Waleed Shahid, who worked on Sanders’ 2016 presidential campaign and is now a spokesperson for the progressive group Justice Democrats, highlighted the Post’s New Hampshire polling in a Tuesday night tweet, noting that Sanders won the state’s largest share of voters who selected healthcare as the most important issue.
Healthcare is a key topic that sets Sanders and Sen. Elizabeth Warren (D-Mass.) apart from the other candidates in the race. Although they have different plans, both senators support replacing the nation’s current for-profit system with a Medicare for All program. Other candidates propose retaining private insurance and expanding coverage with a public option, such as the widely pilloried “Medicare for All Who Want It” proposal introduced by former South Bend, Indiana Mayor Pete Buttigieg.
Adam Gaffney is the president of Physicians for a National Health Program (PNHP), a single-payer advocacy organization. In response to Shahid’s tweet, Gaffney said late Tuesday that “a deciding factor in the outcome of the primary—and potentially in the general—could very well prove to be healthcare.”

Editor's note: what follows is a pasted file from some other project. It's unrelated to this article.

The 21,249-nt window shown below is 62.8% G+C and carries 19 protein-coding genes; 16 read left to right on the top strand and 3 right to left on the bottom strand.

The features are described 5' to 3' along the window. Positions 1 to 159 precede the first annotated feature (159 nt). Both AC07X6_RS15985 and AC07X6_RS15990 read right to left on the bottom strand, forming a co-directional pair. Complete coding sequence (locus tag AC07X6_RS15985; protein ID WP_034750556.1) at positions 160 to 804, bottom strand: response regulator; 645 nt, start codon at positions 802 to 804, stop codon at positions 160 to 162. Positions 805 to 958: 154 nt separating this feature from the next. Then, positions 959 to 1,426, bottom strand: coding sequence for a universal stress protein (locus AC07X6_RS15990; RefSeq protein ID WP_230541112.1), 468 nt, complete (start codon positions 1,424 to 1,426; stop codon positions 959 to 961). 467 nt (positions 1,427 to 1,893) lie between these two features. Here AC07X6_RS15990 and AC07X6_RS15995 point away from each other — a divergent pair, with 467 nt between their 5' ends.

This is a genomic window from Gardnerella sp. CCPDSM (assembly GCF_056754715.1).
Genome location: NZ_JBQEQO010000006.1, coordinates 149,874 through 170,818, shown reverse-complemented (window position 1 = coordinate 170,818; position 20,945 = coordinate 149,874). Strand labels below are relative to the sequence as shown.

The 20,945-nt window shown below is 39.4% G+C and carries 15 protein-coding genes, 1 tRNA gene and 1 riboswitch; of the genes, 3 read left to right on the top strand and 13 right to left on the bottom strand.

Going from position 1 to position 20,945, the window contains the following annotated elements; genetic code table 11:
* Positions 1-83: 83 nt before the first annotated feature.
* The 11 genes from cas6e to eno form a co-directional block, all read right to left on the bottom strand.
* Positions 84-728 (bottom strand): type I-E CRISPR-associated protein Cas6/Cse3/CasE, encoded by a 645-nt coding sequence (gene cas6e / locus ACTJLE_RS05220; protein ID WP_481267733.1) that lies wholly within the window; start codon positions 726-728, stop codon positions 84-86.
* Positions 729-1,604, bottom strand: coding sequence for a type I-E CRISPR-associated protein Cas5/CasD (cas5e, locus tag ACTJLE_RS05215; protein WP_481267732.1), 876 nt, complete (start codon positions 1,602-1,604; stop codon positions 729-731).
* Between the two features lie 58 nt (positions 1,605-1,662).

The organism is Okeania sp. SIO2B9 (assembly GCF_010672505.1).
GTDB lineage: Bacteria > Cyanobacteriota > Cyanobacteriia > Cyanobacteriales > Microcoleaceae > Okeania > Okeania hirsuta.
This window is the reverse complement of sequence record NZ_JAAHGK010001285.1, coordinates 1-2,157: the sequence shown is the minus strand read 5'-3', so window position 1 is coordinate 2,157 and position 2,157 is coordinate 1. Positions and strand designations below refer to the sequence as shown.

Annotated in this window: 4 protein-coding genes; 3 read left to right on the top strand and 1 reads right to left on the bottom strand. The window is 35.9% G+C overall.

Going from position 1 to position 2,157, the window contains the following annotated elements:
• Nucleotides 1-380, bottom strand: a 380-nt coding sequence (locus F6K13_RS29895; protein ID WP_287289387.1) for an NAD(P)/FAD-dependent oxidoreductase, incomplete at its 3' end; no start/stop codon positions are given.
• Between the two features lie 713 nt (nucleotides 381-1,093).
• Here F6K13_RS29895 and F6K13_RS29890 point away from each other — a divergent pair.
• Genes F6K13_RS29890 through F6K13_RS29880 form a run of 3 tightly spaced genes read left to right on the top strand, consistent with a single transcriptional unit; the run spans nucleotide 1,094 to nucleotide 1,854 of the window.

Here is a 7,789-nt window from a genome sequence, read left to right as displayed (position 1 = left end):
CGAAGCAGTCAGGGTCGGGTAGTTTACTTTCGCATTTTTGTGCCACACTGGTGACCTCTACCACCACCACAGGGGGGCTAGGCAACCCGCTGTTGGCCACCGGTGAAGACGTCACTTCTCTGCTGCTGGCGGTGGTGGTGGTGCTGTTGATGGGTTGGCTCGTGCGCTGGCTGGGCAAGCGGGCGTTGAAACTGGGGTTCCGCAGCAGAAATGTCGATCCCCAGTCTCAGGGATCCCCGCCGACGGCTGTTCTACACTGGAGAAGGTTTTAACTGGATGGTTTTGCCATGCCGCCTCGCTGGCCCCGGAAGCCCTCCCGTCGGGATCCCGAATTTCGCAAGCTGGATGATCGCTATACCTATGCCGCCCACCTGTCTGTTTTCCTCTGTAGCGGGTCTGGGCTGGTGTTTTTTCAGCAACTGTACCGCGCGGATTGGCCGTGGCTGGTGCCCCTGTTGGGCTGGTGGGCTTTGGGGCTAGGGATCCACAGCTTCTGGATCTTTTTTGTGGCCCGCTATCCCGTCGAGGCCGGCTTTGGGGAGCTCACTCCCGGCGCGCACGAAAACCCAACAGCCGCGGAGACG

“Sanders was the clear favorite” among voters most concerned about healthcare, according to CNN, “garnering support from more than three in 10.” CNN also found majority support for a Medicare-for-All-style healthcare plan, reporting that “almost six in 10 New Hampshire Democratic primary voters today said they would support such a government plan.”
Jesus: Hey, Dad? God: Yes, Son? Jesus: Western civilization followed me home. Can I keep it? God: Certainly not! And put it down this minute--you don't know where it's been! Tom Robbins in Another Roadside Attraction